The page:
So, that highlighted a real gap in the education model for us, and it continues to be seen through our interactions with businesses and our interactions with clients that there is no real place, particularly for Gen Y, to go to get educated on how do you pursue your own path and how do you build a business from scratch and actually start to bring in some revenue, and hopefully make it profitable – and all those sorts of things which typically aren’t really covered at university.
So, I think Gen Y are a very entrepreneurial generation in terms of their characteristics, and I think more could be done on the part of organizations, the part of the media, the part of the traditional education system, etc. to do more to encourage Gen Y to pursue their own path.
That could be seen through further education channels, it could be seen through just encouraging Gen Y to actually pursue something worthwhile, rather than living by the paradigm that we must go to high school, go to university, get a job and work our way up to retire at 60 on a superannuation fund.
Sarah McCormack: I definitely agree with you there. So, what about the business owners, a lot of businesses have the perception or the stereotype version of what Gen Y is like; such as lazy in the workforce. Out of your research, have you found that this is right, or is this wrong?
Jack Delosa: I think it’s great, because there’s often studies coming out an employer, who said this, or the media have said this, or a politician has said this. I think it’s fantastic. The facts and stats must be coming from somewhere, so I think they probably are true. I mean, I’d be the first to admit that there are a lot of Gen Y’s – perhaps the majority of Gen Y’s – who are disengaged at a professional level, or at a career level. However, my take on that is that what we’re seeing is a marketplace that’s tailor-made for Gen Y’s that do want to get ahead.
In our generation, there’s not a lot of traffic on the extra mile, so those that do stick their head up and those that do pursue something worthwhile – particularly at a young age – will tend to stand out, and will tend to garner the support of those around them, which will ultimately push them forward. The disengagement and all the stuff that goes on about Gen Y, I think, is great, because it means there’s more opportunity for those that are happy to go out and get it.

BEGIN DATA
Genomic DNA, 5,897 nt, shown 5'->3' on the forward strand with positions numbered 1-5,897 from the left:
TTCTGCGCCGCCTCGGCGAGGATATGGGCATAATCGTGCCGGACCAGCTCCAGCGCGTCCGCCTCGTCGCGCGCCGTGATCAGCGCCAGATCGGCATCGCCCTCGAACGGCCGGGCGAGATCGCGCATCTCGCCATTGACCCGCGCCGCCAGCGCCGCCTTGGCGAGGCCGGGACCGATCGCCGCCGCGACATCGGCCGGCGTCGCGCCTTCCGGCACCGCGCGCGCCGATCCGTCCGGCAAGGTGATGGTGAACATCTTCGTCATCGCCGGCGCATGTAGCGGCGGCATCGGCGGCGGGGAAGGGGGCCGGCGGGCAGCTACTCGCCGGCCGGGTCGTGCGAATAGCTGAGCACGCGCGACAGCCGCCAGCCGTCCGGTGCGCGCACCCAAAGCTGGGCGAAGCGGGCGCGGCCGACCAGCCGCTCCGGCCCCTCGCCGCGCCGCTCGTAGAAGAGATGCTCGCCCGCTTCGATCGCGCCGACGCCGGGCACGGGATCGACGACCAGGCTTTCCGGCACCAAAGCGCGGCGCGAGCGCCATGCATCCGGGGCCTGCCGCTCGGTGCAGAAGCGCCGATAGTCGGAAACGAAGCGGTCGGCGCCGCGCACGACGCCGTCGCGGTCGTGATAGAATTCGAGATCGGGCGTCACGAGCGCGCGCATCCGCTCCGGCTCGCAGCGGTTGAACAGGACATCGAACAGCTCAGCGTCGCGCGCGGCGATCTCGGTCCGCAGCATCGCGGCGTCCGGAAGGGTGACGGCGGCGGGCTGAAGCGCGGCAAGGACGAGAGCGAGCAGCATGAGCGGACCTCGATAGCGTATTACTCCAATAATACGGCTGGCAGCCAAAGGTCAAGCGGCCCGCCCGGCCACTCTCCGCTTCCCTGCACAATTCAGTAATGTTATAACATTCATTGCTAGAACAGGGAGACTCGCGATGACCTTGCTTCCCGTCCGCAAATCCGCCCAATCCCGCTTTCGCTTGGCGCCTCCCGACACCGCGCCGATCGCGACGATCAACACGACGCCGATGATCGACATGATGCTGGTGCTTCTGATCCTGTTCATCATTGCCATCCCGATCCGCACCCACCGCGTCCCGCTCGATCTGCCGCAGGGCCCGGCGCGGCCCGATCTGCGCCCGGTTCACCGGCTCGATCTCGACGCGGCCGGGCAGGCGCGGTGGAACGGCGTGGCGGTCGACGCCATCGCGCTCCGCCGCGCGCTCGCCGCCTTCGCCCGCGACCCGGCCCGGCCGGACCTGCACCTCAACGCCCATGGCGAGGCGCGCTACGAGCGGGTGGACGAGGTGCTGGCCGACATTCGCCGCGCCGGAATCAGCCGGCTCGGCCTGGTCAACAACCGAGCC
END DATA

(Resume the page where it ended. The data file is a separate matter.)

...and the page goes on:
Sarah McCormack: Perfect. So, I guess the seed of that is originating from, again, what you’ve said, getting bored in high school and how they’re growing up, with the beliefs and perceptions they’re getting influenced into them; that that’s how they’re going to keep going, if they want to, or don’t want to.
Jack Delosa: Yes, and I just probably have a slightly biased opinion, because, school never really suited me. Yes, I had lots of fun and all that sort of stuff, but from an application standpoint – from learning about the world standpoint, from learning about myself or human psychology standpoint – I never really took a lot from it.
I’d love to see primary schools, high schools, universities doing more to teach emotional intelligence, to teach financial literacy; what is a credit card, how does it work? What is a mortgage, how does that work? What is the difference between healthy debt and negative debt? What is an investment, etc. None of that is really covered, or at least it wasn’t when I was there.
Sarah McCormack: Now, how can other entrepreneurs and small business owners learn from your success to better their own business?
Jack Delosa: I read a book about six months ago which, I’m pretty sure, changed my life. It’s a book called Talent is Overrated by Geoff Cole.
What this book does is, it looks into the greats of history; the people who we would consider to be great, the Mozarts, the Tiger Woods, the Michael Jordans, the Richard Bransons, the Jack Welchers.
It asks the question, how much of a part did talent play in achieving their level of success, and through consolidating a lot of research and looking into the factual backgrounds of these people and looking through the case studies, the conclusion of the book is that talent, being a natural aptitude in a particular field, does exist. If you give one person a golf stick at the age of two, he might hit it better than another person at the age of two. So, talent as a natural aptitude does exist.
However, in achieving a certain level of success, or even a great level of success, the book actually determines that talent is irrelevant, and that actually comes down to something they call deliberate practice – which, translated, is pretty much hard work.
In terms of what could people learn from my story, I think it is that as long as you have a clear direction and understanding of what you want in life, and you’re willing to go the extra mile and work really hard toward that, you don’t need to be smarter than everybody else. You don’t need to be funnier than everybody else. You don’t need to have more money than everybody else. You don’t need to be luckier than everybody else. You just need to out-learn everybody else, and you will ultimately achieve what you set out to do.
Sarah McCormack: Good advice. Okay, now moving back onto your business, how have the Internet and online tools helped you succeed throughout all the businesses that you have started up?
Jack Delosa: Social media is quite a fundamental platform for us these days. We’re able to interact with our clients and target market on a daily basis, in terms of asking them questions and starting dialogue, and even sort of shifting some of the things that we will do, depending on the feedback and the interactions we’ll get through Facebook or Twitter or LinkedIn or whatever it is.